This book is an introduction to set theory for beginning graduate students who want to get a sound grounding in those aspects of set theory used extensively throughout other areas of mathematics. Topics covered include formal languages and models, the power and limitation of the Axiomatic Method, the Axiom of Choice, including the fascinating Banach-Tarski Paradox, applications of Zorn's Lemma, ordinal arithmetic, including transfinite induction, and cardinal arithmetic. The style of writing, more a dialogue with the reader than that of the Master indoctrinating the pupil, makes this also very suitable for self-study.

Martin Gardner's First Book of Mathematical Puzzles and Games

Author: Martin Gardner

Publisher: Cambridge University Press

ISBN: 0521756154

Category: Mathematics

Page: 193

View: 4670

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This book of the earliest of Gardner's enormously popular Scientific American columns and puzzles continues to challenge and fascinate readers. Now the author, in consultation with experts, has added updates to all the chapters, including new game variations, mathematical proofs, and other developments and discoveries.

Take an apple and cut it into five pieces. Would you believe that these five pieces can be reassembled in such a fashion so as to create two apples equal in shape and size to the original? Would you believe that you could make something as large as the sun by breaking a pea into a finite number of pieces and putting it back together again? Neither did Leonard Wapner, author of The Pea and the Sun, when he was first introduced to the Banach-Tarski paradox, which asserts exactly such a notion. Written in an engaging style, The Pea and the Sun catalogues the people, events, and mathematics that contributed to the discovery of Banach and Tarski's magical paradox. Wapner makes one of the most interesting problems of advanced mathematics accessible to the non-mathematician.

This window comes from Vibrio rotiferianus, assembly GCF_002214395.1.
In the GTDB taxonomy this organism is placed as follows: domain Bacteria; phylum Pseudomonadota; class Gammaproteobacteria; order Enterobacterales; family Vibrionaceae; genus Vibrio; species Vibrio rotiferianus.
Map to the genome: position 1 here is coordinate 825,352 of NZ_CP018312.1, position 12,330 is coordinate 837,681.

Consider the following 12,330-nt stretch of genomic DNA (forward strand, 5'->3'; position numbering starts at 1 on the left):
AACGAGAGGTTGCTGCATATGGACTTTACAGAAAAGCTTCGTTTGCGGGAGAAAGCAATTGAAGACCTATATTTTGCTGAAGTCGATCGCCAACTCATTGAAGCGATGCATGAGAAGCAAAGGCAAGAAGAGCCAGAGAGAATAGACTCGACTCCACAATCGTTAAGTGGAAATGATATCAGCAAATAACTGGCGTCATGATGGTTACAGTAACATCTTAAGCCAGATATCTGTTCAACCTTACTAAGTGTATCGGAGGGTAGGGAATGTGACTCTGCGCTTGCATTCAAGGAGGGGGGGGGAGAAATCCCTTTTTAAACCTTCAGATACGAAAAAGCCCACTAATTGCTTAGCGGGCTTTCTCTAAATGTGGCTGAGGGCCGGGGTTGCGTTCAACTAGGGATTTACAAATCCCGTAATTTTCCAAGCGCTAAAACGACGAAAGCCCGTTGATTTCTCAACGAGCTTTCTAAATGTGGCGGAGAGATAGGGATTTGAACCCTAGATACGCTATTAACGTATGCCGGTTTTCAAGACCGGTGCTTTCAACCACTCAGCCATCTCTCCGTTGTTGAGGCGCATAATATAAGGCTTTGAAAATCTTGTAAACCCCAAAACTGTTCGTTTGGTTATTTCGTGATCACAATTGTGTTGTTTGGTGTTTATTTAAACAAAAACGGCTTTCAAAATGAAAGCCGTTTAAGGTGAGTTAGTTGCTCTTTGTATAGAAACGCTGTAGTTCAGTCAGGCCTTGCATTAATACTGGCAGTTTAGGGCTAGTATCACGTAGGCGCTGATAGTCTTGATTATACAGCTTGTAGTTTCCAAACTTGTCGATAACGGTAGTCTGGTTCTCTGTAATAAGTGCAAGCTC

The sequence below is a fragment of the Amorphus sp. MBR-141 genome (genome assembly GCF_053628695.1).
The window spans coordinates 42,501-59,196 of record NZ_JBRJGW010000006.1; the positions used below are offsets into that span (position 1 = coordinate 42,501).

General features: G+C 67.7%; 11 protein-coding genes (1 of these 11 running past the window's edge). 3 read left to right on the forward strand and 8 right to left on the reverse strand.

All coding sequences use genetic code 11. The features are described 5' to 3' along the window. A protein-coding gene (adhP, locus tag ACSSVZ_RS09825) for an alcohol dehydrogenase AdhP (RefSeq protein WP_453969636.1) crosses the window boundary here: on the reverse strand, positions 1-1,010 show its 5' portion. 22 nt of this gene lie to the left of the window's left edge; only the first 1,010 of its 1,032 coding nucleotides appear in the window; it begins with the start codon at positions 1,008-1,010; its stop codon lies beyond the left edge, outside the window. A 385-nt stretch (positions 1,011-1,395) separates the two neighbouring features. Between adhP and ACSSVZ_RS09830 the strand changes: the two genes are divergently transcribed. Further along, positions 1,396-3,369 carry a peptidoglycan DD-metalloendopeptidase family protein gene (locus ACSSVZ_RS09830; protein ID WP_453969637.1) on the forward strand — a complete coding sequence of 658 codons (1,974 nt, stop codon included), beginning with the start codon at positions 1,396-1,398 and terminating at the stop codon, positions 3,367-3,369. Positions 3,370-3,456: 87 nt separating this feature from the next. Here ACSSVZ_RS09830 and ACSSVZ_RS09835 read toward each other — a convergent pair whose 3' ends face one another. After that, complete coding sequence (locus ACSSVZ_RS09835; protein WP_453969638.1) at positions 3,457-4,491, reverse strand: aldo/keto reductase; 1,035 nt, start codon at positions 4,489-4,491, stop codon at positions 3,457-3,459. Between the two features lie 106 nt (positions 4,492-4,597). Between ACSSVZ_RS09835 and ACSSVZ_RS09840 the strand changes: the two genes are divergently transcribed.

The writings of Newton, Leibniz, Pascal, Riemann, Bernoulli, and others in a comprehensive selection of 125 treatises dating from the Renaissance to the late 19th century — most unavailable elsewhere.

One of the subject's clearest, most entertaining introductions offers lucid explanations of special and general theories of relativity, gravity, and spacetime, models of the universe, and more. 100 illustrations.

We all lose time and money because of bad decisions, perfectly happy in the illusion that our common sense is choosing the right path for us. In Conned Again, Watson! Sherlock Holmes uses his vast knowledge solve crimes and protect the innocent in a series of cautionary tales of greedy gamblers, reckless businessmen and ruthless conmen. From 'The Execution of Andrews' to 'The Case of the Gambling Nobleman' and 'The Case of the Paranoid Student', there has never been a more exciting way to learn when to take a calculated risk - and how to spot a scam. In this illuminating collection of twelve new Sherlock Holmes stories, challenges of logic, probability, statistics, game theory and more are illustrated. A thought-provoking introduction to maths relevant to everyday life, this book will change the way you look at making decisions.

Through hard experience mathematicians have learned to subject even the most 'evident' assertions to rigorous scrutiny, as intuition and facile reasoning can often be misleading. However, errors can slip past the most watchful eye, they are often subtle and difficult to detect; but when found they can teach us a lot and can present a real challenge to straighten out. This book collects together a mass of such errors, drawn from the work of students, textbooks, and the media, as well as from professional mathematicians themselves. Each of these items is carefully analysed and the source of the error is exposed. All serious students of mathematics will find this book both enlightening and entertaining.